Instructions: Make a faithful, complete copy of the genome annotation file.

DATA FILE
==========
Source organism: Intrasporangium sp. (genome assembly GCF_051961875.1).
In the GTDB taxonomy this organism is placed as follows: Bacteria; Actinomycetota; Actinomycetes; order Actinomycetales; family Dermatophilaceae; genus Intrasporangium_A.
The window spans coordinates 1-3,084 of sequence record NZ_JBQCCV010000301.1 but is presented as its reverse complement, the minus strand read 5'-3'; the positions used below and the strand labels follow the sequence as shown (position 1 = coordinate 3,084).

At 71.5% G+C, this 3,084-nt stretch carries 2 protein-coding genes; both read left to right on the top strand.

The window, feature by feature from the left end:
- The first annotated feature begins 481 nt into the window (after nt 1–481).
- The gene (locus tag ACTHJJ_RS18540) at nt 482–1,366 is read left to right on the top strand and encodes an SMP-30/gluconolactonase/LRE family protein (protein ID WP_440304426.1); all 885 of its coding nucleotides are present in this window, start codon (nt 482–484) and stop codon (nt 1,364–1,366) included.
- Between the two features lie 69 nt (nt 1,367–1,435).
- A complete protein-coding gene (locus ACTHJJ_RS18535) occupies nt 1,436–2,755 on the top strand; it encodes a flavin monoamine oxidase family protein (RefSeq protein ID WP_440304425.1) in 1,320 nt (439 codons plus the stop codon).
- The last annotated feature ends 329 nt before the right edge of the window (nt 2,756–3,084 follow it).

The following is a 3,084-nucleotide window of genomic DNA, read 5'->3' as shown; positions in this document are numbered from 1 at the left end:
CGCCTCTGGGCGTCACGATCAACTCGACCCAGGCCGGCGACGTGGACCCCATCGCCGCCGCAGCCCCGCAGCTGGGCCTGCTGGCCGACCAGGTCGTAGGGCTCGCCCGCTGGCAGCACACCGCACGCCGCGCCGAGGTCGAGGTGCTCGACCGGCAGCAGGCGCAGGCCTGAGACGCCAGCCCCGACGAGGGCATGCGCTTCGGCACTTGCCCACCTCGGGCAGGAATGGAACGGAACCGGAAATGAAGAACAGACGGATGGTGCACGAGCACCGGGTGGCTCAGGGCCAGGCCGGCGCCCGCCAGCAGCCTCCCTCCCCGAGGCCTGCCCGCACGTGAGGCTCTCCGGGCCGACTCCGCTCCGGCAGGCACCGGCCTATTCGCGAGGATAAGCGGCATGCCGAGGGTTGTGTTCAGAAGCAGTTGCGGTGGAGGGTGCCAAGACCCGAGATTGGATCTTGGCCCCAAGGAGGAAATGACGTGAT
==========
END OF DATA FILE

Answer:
Source organism: Intrasporangium sp. (genome assembly GCF_051961875.1).
In the GTDB taxonomy this organism is placed as follows: Bacteria; Actinomycetota; Actinomycetes; order Actinomycetales; family Dermatophilaceae; genus Intrasporangium_A.
The window spans coordinates 1-3,084 of sequence record NZ_JBQCCV010000301.1 but is presented as its reverse complement, the minus strand read 5'-3'; the positions used below and the strand labels follow the sequence as shown (position 1 = coordinate 3,084).

At 71.5% G+C, this 3,084-nt stretch carries 2 protein-coding genes; both read left to right on the top strand.

The window, feature by feature from the left end:
- The first annotated feature begins 481 nt into the window (after nt 1–481).
- The gene (locus tag ACTHJJ_RS18540) at nt 482–1,366 is read left to right on the top strand and encodes an SMP-30/gluconolactonase/LRE family protein (protein ID WP_440304426.1); all 885 of its coding nucleotides are present in this window, start codon (nt 482–484) and stop codon (nt 1,364–1,366) included.
- Between the two features lie 69 nt (nt 1,367–1,435).
- A complete protein-coding gene (locus ACTHJJ_RS18535) occupies nt 1,436–2,755 on the top strand; it encodes a flavin monoamine oxidase family protein (RefSeq protein ID WP_440304425.1) in 1,320 nt (439 codons plus the stop codon).
- The last annotated feature ends 329 nt before the right edge of the window (nt 2,756–3,084 follow it).

The following is a 3,084-nucleotide window of genomic DNA, read 5'->3' as shown; positions in this document are numbered from 1 at the left end:
CGCCTCTGGGCGTCACGATCAACTCGACCCAGGCCGGCGACGTGGACCCCATCGCCGCCGCAGCCCCGCAGCTGGGCCTGCTGGCCGACCAGGTCGTAGGGCTCGCCCGCTGGCAGCACACCGCACGCCGCGCCGAGGTCGAGGTGCTCGACCGGCAGCAGGCGCAGGCCTGAGACGCCAGCCCCGACGAGGGCATGCGCTTCGGCACTTGCCCACCTCGGGCAGGAATGGAACGGAACCGGAAATGAAGAACAGACGGATGGTGCACGAGCACCGGGTGGCTCAGGGCCAGGCCGGCGCCCGCCAGCAGCCTCCCTCCCCGAGGCCTGCCCGCACGTGAGGCTCTCCGGGCCGACTCCGCTCCGGCAGGCACCGGCCTATTCGCGAGGATAAGCGGCATGCCGAGGGTTGTGTTCAGAAGCAGTTGCGGTGGAGGGTGCCAAGACCCGAGATTGGATCTTGGCCCCAAGGAGGAAATGACGTGAT